GoTriple's project summary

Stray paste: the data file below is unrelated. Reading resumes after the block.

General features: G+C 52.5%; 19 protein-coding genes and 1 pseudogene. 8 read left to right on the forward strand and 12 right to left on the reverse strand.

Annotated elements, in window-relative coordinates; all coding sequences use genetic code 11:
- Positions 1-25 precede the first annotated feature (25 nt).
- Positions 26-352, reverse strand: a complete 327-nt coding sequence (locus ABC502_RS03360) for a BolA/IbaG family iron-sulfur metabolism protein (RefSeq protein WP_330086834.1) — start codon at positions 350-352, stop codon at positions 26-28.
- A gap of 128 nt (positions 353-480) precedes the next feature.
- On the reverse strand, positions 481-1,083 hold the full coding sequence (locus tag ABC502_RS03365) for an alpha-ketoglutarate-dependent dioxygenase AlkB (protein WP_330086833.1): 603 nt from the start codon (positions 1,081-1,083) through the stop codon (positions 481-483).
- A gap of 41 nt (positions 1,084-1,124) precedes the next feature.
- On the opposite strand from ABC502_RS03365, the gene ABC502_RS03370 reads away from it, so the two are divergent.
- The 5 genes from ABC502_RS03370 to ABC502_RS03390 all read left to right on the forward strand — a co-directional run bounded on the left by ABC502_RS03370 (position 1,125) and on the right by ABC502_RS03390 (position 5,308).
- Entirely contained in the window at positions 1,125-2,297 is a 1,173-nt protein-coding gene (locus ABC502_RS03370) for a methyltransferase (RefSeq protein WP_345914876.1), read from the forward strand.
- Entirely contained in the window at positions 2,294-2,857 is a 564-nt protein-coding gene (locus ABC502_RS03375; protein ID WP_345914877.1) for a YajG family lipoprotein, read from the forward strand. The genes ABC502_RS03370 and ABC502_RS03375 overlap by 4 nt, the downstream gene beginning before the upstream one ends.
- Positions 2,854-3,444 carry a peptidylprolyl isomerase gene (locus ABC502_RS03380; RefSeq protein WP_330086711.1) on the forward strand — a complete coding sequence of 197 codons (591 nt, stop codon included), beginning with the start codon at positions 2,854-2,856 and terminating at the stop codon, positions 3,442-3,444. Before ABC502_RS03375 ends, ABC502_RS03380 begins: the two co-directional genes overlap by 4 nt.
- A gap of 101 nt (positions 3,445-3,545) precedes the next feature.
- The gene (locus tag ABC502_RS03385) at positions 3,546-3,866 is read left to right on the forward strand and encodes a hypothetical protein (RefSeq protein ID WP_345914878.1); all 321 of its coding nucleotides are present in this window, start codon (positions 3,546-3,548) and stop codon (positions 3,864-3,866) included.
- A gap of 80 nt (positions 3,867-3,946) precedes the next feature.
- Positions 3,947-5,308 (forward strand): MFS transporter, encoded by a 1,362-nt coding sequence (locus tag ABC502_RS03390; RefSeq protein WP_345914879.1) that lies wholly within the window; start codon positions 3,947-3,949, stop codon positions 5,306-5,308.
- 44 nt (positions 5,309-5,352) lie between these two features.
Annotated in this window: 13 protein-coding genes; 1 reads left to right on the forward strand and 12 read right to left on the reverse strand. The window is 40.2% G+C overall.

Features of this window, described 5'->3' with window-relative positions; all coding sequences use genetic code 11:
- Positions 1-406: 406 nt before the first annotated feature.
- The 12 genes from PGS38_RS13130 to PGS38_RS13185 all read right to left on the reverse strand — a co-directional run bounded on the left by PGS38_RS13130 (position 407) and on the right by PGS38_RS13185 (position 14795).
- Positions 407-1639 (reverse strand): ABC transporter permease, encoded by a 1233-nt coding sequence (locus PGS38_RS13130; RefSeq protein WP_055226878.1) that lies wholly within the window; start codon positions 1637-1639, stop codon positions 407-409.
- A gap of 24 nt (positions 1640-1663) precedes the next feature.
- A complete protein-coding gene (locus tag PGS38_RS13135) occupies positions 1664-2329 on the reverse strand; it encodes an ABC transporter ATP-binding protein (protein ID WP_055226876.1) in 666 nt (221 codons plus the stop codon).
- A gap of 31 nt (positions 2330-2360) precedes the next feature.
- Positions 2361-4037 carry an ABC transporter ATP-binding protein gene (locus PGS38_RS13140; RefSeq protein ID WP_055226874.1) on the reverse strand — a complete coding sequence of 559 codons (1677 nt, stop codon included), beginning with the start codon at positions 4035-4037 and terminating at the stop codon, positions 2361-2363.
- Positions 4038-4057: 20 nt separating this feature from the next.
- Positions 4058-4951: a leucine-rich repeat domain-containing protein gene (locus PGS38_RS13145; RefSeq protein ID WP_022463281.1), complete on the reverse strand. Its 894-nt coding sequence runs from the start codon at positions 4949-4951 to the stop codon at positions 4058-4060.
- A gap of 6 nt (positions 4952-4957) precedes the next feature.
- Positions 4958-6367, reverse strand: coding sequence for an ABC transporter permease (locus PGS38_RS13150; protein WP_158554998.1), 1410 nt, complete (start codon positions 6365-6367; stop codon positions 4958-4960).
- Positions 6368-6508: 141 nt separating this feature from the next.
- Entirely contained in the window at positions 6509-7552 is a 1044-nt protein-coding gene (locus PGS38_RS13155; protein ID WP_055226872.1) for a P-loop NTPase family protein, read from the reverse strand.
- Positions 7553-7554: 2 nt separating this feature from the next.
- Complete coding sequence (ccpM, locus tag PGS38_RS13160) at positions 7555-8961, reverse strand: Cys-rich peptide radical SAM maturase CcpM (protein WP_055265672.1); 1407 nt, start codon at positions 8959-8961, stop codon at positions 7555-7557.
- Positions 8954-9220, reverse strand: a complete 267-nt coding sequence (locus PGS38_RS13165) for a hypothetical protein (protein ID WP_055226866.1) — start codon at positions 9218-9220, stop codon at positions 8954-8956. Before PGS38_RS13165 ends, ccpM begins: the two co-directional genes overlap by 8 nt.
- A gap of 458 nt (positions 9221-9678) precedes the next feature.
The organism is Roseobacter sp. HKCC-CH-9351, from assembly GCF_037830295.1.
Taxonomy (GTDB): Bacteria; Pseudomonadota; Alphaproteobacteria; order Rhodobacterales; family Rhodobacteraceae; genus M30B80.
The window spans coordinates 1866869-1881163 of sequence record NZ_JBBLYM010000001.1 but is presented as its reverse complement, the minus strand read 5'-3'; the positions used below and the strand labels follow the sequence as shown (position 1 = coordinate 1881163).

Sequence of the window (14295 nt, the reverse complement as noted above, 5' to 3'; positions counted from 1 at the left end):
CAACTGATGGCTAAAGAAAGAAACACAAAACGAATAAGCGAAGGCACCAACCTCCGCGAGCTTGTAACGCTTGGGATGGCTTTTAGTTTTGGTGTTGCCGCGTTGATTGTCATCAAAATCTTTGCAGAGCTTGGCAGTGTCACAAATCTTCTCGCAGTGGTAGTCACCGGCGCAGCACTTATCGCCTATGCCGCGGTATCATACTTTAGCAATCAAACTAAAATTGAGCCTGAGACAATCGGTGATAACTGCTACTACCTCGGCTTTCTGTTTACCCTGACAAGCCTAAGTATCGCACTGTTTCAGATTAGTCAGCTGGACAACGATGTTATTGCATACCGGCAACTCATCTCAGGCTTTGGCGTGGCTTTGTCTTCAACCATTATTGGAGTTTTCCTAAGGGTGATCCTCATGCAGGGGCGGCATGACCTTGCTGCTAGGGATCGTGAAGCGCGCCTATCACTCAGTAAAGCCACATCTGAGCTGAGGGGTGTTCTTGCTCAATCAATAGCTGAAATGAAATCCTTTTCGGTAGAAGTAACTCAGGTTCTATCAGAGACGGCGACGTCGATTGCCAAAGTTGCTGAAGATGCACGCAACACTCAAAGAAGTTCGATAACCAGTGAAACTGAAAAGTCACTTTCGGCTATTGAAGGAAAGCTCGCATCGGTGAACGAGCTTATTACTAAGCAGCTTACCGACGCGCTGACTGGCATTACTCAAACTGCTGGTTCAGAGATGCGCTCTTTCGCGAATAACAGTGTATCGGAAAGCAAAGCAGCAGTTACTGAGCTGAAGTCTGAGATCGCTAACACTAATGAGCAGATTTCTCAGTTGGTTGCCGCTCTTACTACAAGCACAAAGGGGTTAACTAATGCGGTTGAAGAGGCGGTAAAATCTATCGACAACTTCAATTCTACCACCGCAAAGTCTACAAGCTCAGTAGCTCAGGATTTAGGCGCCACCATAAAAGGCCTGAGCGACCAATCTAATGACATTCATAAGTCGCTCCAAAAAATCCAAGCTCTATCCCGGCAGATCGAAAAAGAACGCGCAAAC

The inter-war period in Europe – politically, ideologically, and socially – has remained as if a misfit in our narrative schemes of modern history. While various aspects of its cultural and intellectual histories have intrigued scholars for decades, one of the key experiences that shaped its self-perception as a misfit – the new sense of human time as fractured, of human history as disrupted – has received only occasional attention.The proposed study begins with a hypothesis that the currents of temporal rupture ubiquitous in inter-war European thought produced an entire spectrum of essentially connected utterances in different creative and intellectual fields that were highly expressive of the predicaments and experiences of the period. It will seek to reconstruct a topology of this new temporal imagination, with a particular emphasis on the junctions between different fields – disciplines ranging from jurisprudence to philosophy, from sociology to literary theory, visual arts, literature, drama and music – and modes of expressing novel visions of time. Focusing on a number of groupings as well as individuals, on Western and Eastern European authors, it sets out to investigate, what did the new concepts of time specifically presume, entail and imply? How and through which references were they communicated? What were the aims of the authors in contesting the linear visions and putting forth novel notions of time? In what ways were the ideas of a temporal void related to the myriad of apocalyptic and eschatological expectations at the time? It will also inquire into the implications of anti-historicist perceptions of temporality for contemporary political ideas, both on the Right, Left, and centre. What was the role of anti-teleological discourses in the construction of the crisis ubiquitously present in inter-war debates? What was the political language encoded in the representations of ruptured time?